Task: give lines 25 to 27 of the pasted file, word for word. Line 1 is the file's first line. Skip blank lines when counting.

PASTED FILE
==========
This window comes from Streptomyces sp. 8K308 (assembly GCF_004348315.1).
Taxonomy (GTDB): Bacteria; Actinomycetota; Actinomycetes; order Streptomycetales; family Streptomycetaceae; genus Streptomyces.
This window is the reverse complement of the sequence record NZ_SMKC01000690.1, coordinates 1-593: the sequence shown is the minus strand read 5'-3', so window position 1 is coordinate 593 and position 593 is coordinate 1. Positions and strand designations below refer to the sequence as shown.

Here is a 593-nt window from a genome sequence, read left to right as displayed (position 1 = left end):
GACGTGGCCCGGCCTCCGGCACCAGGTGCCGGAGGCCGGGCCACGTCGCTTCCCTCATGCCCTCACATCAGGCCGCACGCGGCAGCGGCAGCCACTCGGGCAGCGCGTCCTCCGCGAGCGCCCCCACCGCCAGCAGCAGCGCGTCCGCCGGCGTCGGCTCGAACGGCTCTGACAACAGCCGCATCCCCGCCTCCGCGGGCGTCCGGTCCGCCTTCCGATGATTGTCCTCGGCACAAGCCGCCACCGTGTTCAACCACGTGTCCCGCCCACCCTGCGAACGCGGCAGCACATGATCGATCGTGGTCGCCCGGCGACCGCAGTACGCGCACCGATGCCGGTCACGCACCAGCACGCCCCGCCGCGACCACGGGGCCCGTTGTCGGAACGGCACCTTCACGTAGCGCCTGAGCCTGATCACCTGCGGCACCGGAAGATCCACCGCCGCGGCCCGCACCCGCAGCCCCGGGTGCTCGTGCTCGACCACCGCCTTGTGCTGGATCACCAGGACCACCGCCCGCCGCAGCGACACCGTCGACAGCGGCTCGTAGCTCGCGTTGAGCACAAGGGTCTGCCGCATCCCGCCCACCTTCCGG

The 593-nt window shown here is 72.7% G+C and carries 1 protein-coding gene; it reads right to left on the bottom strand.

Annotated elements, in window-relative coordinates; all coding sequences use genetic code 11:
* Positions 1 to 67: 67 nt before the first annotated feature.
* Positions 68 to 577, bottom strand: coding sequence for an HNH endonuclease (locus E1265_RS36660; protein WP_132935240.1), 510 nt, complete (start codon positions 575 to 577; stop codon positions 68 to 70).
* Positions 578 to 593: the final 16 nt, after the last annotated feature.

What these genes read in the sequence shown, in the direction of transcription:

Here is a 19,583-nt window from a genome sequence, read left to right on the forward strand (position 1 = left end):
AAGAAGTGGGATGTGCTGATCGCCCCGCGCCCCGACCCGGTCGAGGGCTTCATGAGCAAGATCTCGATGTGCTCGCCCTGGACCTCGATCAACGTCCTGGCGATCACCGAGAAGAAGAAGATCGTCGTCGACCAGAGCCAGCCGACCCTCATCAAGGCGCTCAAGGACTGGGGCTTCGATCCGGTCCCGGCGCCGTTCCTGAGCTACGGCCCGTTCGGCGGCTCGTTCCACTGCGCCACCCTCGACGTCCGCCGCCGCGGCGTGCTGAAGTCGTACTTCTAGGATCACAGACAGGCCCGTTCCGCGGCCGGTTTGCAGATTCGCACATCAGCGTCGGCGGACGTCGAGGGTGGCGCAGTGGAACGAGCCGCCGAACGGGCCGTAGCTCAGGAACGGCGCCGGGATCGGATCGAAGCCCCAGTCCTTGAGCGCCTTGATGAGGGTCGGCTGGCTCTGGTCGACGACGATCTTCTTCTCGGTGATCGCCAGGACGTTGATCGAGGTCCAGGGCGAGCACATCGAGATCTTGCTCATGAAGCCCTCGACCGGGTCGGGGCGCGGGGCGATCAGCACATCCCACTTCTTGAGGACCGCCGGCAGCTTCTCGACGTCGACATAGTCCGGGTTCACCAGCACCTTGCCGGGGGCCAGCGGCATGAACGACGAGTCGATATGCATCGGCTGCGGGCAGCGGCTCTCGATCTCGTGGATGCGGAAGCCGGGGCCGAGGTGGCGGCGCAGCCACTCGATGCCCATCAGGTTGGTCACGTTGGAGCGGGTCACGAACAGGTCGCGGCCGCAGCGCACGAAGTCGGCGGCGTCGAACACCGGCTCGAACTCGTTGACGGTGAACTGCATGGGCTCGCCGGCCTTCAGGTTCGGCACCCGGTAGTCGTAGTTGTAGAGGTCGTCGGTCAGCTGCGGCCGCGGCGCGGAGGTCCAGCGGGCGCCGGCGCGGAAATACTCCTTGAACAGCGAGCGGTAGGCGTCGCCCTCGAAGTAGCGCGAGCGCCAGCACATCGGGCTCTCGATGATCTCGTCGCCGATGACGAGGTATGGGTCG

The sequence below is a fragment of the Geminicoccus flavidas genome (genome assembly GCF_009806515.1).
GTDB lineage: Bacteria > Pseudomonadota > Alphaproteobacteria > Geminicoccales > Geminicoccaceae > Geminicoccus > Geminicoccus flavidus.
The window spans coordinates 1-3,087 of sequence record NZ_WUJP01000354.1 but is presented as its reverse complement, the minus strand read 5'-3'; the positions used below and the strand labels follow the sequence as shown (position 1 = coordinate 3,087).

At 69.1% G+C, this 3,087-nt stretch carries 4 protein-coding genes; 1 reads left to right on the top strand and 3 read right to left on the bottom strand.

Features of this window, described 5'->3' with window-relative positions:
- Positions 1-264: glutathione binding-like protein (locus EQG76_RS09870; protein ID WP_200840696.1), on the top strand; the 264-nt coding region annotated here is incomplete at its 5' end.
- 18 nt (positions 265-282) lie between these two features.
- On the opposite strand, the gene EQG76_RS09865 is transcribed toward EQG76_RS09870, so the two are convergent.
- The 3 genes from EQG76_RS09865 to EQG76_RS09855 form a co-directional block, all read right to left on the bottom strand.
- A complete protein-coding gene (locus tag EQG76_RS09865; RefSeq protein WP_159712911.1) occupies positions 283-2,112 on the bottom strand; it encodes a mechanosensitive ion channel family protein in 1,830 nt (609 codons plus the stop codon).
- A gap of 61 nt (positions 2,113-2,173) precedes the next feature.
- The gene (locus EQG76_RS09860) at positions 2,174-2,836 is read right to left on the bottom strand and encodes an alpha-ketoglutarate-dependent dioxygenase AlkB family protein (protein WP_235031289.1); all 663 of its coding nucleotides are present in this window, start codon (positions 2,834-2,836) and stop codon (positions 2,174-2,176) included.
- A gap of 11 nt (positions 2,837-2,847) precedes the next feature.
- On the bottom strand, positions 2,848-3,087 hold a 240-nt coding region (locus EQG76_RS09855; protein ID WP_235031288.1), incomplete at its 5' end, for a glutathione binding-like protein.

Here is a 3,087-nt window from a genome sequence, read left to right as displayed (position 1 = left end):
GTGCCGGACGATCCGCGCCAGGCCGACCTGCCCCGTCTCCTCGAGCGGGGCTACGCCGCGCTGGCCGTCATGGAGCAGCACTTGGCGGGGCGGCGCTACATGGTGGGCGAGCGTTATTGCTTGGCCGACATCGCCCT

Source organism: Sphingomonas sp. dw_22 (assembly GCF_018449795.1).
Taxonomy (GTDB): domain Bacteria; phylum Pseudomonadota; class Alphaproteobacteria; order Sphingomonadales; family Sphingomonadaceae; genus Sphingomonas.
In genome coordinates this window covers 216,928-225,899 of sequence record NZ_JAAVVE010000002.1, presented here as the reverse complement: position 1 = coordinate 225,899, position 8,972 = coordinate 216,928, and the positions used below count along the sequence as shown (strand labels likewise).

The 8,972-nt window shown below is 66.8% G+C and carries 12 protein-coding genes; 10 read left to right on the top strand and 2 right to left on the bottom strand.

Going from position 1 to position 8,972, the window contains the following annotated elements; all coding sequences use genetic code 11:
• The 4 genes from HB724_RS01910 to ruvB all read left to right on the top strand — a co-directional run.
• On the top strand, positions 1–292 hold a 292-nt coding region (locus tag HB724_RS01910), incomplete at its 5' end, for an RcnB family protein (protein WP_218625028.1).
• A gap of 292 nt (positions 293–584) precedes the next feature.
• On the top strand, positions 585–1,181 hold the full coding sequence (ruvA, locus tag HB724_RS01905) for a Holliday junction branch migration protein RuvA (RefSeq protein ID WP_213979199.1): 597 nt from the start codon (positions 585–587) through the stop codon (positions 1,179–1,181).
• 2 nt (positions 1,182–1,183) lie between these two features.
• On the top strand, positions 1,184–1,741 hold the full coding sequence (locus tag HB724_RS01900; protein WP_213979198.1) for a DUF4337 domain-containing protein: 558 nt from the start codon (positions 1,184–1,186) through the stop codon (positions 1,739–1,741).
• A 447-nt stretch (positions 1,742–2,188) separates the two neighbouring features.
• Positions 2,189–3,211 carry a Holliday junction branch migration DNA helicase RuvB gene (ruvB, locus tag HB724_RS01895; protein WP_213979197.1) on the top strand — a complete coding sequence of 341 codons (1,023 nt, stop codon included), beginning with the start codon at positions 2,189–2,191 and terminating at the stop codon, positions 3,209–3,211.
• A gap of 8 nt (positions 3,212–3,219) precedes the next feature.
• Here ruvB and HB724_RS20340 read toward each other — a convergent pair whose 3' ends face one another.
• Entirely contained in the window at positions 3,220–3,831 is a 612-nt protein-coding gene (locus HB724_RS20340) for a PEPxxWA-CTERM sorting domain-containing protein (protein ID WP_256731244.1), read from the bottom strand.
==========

- The gene (locus EQG76_RS09860) at positions 2,174-2,836 is read right to left on the bottom strand and encodes an alpha-ketoglutarate-dependent dioxygenase AlkB family protein (protein WP_235031289.1); all 663 of its coding nucleotides are present in this window, start codon (positions 2,834-2,836) and stop codon (positions 2,174-2,176) included.
- A gap of 11 nt (positions 2,837-2,847) precedes the next feature.
- On the bottom strand, positions 2,848-3,087 hold a 240-nt coding region (locus EQG76_RS09855; protein ID WP_235031288.1), incomplete at its 5' end, for a glutathione binding-like protein.